Photo by Peggy Sturdivant (Growing up Ballard)
4th grade poets plus brother (left to right) Vivian Bailey, Elliot Gillespie, Jagger Barrington, Aiden Goeschl, Jordan Zewede, Ethan Christensen, Duncan Gillespie top left.

At Large in Ballard: If Chickens Dreamed

By Peggy Sturdivant

Sometimes the hardest part of writing my column each week is imagining the subject reading it. This was a particularly difficult week as I pictured the six 4th graders facing me on a couch, and one particularly protective younger brother. “Are we going to be in the paper?” they asked.

“Yes,” I replied, then was forced to respond that no I wasn’t writing for The Stranger or The New York Times.

“The Ballard Times?” one asked, looking dubious. “Does it get thrown on our porch?”

Being an audience member for the Saturday afternoon poetry reading at Miro Tea was easier than trying to answer their questions.

The six 4th graders had just finished their poetry reading, not once but twice, in response to audience request. The first reading had been lovely but hard to hear over a sudden rush at Miro coupled with an unfamiliar microphone. I’ve heard you need to hear a poem twice before you can really appreciate it, and that’s especially true of young voices reading their work for the first time.

Local writer/teacher and Adams Elementary School parent Marc Barrington had donated a Poetry writing workshop to the annual Adams auction. Several parents purchased the item, such that six students worked with Barrington on two Saturdays and then presented their poems to an audience of parents, schoolmates and sundry adults (like me). They learned about place poems, reading the works of both child and adult published poets. They were inspired by Joe Brainard’s “I Remember” and followed an acrostic in which the first letters of different lines spell a word. Growing up in Ballard was one of the themes, so the lines spilled sideways from B-A-L-L-A-R-D itself.

The owners of Miro Tea, who are also neighbors of Barrington, offered the use of the space for the reading just as generously as some years ago they offered the location as a meeting place (with $100 credit) to the Steering Committee working to get the Ballard Bell to ring again.

The bell chimed in seeming approval at four p.m.

Then I faced twelve eyes in beautiful young faces. I hadn’t expected the readers to be mostly boys; my stereotype of 4th grader writers had been incorrect. “What did you enjoy more, the writing or the reading?” I asked.

Unanimous response. “The writing.”

“Do you want to keep writing poems?”


That was the extent of my ability to interview the young poets, with crepes waiting on the tables and some children already on the loose outside. Vivian Bailey wrote in Chicken Dreams, “Chickens don’t have big brains, to think about stuff…like what it’s like to be a five-piece meal at KFC.”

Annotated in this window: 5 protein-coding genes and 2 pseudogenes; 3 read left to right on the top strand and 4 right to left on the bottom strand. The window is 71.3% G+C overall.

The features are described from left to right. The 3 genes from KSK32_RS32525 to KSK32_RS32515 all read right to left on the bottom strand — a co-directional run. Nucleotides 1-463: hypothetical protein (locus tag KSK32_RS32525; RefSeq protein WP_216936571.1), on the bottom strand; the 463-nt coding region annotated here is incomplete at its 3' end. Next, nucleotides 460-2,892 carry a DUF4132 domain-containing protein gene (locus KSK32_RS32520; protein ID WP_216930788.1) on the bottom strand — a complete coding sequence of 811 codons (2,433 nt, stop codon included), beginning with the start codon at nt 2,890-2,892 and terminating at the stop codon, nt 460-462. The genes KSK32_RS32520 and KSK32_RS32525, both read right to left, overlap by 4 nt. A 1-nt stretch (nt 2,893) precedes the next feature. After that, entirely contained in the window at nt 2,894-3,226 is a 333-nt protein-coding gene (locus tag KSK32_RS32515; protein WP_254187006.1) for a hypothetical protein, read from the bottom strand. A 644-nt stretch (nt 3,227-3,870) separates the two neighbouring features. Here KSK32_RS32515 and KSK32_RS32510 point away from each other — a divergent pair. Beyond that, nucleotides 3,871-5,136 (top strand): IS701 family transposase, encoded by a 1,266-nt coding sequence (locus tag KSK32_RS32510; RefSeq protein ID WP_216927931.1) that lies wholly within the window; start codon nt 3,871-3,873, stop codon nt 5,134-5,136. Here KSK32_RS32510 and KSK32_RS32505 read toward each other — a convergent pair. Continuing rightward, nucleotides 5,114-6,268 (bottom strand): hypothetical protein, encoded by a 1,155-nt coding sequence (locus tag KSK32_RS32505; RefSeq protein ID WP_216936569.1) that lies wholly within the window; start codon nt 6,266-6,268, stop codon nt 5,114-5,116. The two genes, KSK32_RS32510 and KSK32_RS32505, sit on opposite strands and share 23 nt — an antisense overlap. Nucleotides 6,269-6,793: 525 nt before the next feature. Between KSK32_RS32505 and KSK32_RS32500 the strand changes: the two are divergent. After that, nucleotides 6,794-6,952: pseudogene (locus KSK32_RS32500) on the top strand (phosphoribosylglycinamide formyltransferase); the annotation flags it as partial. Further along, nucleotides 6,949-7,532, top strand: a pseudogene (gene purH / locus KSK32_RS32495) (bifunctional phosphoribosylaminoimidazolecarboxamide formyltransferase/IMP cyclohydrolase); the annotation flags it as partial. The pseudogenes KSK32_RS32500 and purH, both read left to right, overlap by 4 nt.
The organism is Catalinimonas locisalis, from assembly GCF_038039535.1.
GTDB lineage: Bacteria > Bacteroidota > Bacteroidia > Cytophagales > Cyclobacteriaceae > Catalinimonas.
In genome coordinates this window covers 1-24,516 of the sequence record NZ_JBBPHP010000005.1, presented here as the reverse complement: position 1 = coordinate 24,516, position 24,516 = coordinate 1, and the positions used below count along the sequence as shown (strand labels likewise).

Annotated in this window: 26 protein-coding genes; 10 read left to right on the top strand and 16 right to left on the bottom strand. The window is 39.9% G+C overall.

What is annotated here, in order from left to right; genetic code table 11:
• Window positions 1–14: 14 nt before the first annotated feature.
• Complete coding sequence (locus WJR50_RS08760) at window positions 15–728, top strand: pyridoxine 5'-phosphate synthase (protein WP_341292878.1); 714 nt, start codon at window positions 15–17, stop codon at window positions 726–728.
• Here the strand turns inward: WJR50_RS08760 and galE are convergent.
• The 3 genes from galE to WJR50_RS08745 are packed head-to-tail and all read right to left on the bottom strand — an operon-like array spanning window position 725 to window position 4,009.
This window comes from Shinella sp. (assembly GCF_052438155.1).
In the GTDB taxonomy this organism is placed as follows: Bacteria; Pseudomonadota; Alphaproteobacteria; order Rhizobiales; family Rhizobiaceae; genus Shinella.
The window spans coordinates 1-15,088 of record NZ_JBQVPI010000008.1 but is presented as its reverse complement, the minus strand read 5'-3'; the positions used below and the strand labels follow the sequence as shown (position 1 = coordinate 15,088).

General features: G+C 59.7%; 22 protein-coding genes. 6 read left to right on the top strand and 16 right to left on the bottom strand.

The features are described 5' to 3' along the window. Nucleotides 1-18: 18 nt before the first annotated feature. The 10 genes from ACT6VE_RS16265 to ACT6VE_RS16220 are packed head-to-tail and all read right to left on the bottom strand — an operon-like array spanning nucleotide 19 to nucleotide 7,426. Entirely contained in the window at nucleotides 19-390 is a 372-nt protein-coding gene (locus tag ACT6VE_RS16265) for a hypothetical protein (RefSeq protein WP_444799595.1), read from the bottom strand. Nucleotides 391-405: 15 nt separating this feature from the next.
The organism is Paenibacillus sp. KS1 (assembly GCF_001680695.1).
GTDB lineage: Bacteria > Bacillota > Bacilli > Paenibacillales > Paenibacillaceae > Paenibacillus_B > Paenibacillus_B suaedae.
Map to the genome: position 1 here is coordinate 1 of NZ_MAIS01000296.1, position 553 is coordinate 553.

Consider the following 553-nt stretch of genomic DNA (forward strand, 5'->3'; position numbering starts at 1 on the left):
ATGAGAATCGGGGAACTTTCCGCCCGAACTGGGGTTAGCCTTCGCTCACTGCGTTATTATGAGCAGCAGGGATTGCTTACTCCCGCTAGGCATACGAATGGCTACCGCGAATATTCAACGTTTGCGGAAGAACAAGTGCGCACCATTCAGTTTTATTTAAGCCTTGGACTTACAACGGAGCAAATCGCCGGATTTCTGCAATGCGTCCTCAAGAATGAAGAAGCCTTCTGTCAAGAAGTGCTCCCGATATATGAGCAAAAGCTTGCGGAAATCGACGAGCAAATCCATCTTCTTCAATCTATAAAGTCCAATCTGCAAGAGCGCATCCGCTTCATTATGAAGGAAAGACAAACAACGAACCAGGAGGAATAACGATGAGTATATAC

Ethan Christensen wrote about popsicles, but also what he already remembers fondly. “I remember my birthday. I remember my sister’s favorite color is pink. I remember going to Webster Park.”

Elliot Gillespie made one of his subjects a love of lacrosse, helping me see it in a more lyrical way. His refrain was, “To check/to be checked/to fall/and get up.”

Aiden Goeschl touched on the heart of friendship; a sleepover, the death of his friend’s dog, but also in terms of favorite memories, “I remember the beckoning smell of churros.” His acrostic “Poems” reads: "People who think/On paper so/Everyone can see their/Mature thoughts/Somehow.

Tagger Barrington wondered more about the dreams of backyard chickens, concluding, “But mostly I think/chickens dream about dust.”

Jordan Zewede turned an acrostic about Ballard into a sort of ode: Adoration for the school, Admiration, and Respect for diversity. She closed with D, for “Dancing I want to do every time I think about Ballard.”

The audience was appreciative; everyone there for the 4th graders’ poetry reading was more than satisfied. The words were almost secondary to watching the faces of young people being listened to, and acknowledged for sharing their words. After the reading they were relieved, yet willing to do more events. In the meantime it was still Saturday afternoon. They needed to go out to the sidewalk across from the Ballard Bell, eat their chocolate crepe, live new moments that they might or might not remember later on.

If they do read this column, once they’ve stopping searching for coverage in The Stranger, I have a message for those Adams Elementary students. Keep writing. Keep doing readings. Keep dancing.

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